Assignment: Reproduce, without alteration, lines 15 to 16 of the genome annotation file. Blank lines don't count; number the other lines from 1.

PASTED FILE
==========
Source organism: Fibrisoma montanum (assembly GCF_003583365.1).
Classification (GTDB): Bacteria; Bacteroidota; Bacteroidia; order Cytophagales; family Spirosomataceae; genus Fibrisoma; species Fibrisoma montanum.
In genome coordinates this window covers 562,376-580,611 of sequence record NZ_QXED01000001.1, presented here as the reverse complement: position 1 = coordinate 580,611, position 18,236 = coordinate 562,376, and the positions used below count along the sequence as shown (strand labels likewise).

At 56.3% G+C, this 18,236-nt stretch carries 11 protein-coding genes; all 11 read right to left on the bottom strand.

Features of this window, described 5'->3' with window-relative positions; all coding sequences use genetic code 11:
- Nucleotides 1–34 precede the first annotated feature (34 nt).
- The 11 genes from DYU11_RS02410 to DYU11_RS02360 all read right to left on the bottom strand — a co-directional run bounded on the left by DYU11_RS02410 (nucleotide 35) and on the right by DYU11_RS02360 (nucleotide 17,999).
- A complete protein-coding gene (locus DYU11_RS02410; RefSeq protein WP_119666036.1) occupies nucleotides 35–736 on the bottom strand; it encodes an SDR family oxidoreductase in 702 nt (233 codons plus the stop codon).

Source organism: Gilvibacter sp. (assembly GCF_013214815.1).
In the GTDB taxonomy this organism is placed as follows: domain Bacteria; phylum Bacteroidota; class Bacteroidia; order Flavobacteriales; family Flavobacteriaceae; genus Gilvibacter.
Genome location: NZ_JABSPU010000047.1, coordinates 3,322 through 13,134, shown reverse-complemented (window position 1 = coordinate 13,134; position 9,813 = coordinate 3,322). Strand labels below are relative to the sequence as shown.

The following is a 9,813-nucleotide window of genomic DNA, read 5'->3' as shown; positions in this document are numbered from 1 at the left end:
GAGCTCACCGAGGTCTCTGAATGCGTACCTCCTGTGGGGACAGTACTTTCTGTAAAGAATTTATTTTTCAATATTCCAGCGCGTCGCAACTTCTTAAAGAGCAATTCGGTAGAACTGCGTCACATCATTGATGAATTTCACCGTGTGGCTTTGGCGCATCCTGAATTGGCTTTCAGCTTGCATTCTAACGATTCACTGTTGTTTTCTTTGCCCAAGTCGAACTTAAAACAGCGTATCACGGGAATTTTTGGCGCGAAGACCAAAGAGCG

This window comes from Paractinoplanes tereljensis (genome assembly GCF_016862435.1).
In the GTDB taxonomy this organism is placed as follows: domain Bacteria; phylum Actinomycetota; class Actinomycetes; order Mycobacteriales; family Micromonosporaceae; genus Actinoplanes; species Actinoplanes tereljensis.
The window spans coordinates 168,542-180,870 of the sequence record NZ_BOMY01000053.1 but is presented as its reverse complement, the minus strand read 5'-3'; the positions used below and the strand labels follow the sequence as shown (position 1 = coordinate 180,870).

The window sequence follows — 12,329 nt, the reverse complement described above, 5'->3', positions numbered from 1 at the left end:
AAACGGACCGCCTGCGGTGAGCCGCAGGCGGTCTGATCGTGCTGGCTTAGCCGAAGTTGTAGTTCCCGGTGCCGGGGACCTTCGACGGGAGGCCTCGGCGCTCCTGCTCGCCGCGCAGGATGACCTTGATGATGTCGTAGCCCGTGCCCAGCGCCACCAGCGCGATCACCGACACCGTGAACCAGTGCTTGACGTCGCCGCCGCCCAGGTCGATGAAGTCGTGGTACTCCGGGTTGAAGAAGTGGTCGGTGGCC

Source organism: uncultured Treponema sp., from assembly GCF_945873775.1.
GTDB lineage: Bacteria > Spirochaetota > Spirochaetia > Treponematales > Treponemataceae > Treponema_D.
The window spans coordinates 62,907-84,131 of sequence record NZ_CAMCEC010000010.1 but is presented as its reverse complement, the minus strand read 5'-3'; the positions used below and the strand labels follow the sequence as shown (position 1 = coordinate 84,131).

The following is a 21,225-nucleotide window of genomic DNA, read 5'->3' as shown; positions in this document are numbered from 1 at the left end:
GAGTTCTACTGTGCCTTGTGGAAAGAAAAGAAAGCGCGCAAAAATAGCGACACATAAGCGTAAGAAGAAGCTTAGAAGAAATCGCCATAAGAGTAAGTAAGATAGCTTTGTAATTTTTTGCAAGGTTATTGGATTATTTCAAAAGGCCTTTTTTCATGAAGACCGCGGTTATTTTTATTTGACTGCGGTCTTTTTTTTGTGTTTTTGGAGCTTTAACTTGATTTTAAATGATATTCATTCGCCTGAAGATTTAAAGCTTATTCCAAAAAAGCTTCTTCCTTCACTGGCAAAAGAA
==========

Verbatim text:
In the GTDB taxonomy this organism is placed as follows: domain Bacteria; phylum Actinomycetota; class Actinomycetes; order Mycobacteriales; family Micromonosporaceae; genus Actinoplanes; species Actinoplanes tereljensis.
The window spans coordinates 168,542-180,870 of the sequence record NZ_BOMY01000053.1 but is presented as its reverse complement, the minus strand read 5'-3'; the positions used below and the strand labels follow the sequence as shown (position 1 = coordinate 180,870).